How mental health support is restoring hope in war-torn Nigeria
Maiduguri, 20 December, 2022 – "At some point, I lost it,” says Hafsat Naya,* 59, who lives in Jere, a Local Government Area in Borno State, Nigeria. “I was separated from the people I knew. Everyone had been displaced. There were a lot of killings and we could not go to the farm or market because of fear.”
In Borno State, over two million women, children, and men have been forced to flee their homes to stay alive. More than a decade of conflict in north-east Nigeria has resulted in an ongoing humanitarian crisis, with a dramatic mental health cost.
For Hafsat, this cost became very clear when she lost the ability to work. Her mental health deteriorated to the point that she was not able to support her family, nor herself. She had to rely on her children to feed, bathe and care for her. Slowly, she withdrew from life.
“They had to take me to the hospital, where I started treatment. As I got better, I was referred to Mala-Kachallah primary health care clinic in Maiduguri,” says Hafsat. “The health workers are very welcoming and not judgmental, I am happy with how I am treated. Also, the drugs I need to take are given to me free of charge. This has made it easy for me to continue my treatment because I would not have been able to afford it,” she adds.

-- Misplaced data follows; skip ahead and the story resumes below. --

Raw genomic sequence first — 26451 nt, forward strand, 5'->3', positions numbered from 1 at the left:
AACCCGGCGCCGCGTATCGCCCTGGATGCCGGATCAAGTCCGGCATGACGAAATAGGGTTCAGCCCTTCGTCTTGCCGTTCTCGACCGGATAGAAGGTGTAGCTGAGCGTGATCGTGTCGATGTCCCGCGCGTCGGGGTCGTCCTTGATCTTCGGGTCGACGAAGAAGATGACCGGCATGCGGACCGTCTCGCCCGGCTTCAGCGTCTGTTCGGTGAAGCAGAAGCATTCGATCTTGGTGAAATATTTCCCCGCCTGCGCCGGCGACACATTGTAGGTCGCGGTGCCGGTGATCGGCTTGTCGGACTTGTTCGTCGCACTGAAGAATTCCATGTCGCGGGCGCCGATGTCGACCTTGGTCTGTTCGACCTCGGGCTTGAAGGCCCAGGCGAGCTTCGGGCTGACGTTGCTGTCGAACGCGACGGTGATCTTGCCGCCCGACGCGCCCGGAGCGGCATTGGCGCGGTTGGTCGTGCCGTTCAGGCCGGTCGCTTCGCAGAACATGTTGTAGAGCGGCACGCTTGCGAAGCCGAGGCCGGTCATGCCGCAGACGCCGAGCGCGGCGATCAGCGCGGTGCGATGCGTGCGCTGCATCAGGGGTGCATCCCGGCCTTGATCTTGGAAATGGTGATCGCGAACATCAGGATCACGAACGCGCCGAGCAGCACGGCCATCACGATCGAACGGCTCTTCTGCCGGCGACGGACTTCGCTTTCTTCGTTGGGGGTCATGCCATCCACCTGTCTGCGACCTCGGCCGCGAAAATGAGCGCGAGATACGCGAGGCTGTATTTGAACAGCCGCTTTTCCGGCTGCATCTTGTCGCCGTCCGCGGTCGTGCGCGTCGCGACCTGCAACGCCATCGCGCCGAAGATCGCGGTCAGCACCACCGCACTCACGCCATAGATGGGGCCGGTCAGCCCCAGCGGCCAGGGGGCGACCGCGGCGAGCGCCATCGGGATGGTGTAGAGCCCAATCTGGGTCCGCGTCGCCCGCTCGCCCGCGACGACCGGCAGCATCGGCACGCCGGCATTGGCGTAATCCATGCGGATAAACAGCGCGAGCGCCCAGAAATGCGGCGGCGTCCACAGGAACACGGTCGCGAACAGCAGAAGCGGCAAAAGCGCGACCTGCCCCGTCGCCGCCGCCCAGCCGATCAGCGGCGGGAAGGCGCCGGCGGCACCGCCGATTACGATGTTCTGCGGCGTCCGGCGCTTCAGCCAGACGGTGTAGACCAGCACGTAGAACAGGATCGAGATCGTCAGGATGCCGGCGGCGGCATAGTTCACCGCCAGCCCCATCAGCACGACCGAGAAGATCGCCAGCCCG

Like Hafsat, 60 million people in Nigeria are suffering unspeakable distress and need help to restore their mental health, which is a crucial part of a fulfilling life.
To meet these growing needs, the World Health Organization (WHO) has been providing mental health support as part of its health care response in Borno State. More than 150 health workers have been trained in mental health care strategies in emergency settings. Patients seeking help can now receive the care they need in an effective way.
“WHO’s continued provision of mental health services to the most vulnerable in Borno State has been made possible through the generous funding from the United States Agency for International Development (USAID) and the Contingency Fund for Emergencies (CFE),” says Dr Beatrice Muraguri, WHO Emergency Manager for north-east Nigeria.
Mallam Muhammad Dauda Jamil, Deputy Director for Emergency Medical Response on Humanitarian Services in Borno State, highlights that many vulnerable people have benefited from WHO’s work in mental health – which integrates mental health and psycho-social support with response to gender-based violence.
“WHO is the leading organization providing specialized mental health care across 15 Local Government Areas; we are grateful for its tremendous support,” he says.
From January to December 2022, more than 16 500 patients have received specialized mental health care services and some 176 000 people have benefited from psychosocial support in Borno State. Hafsat is one of them.
“I am beginning to understand what happened to me,” says Hafsat. “Everything is not yet perfect, but I have started a small business and, for the first time in a while, I have some hope for the future,” she adds.
*Name changed to protect identity
Dr. Beatrice Muraguri; Email:bmuraguri [at] who.int
Mr. Samuel Tarfa; Email: tarfas [at] who.int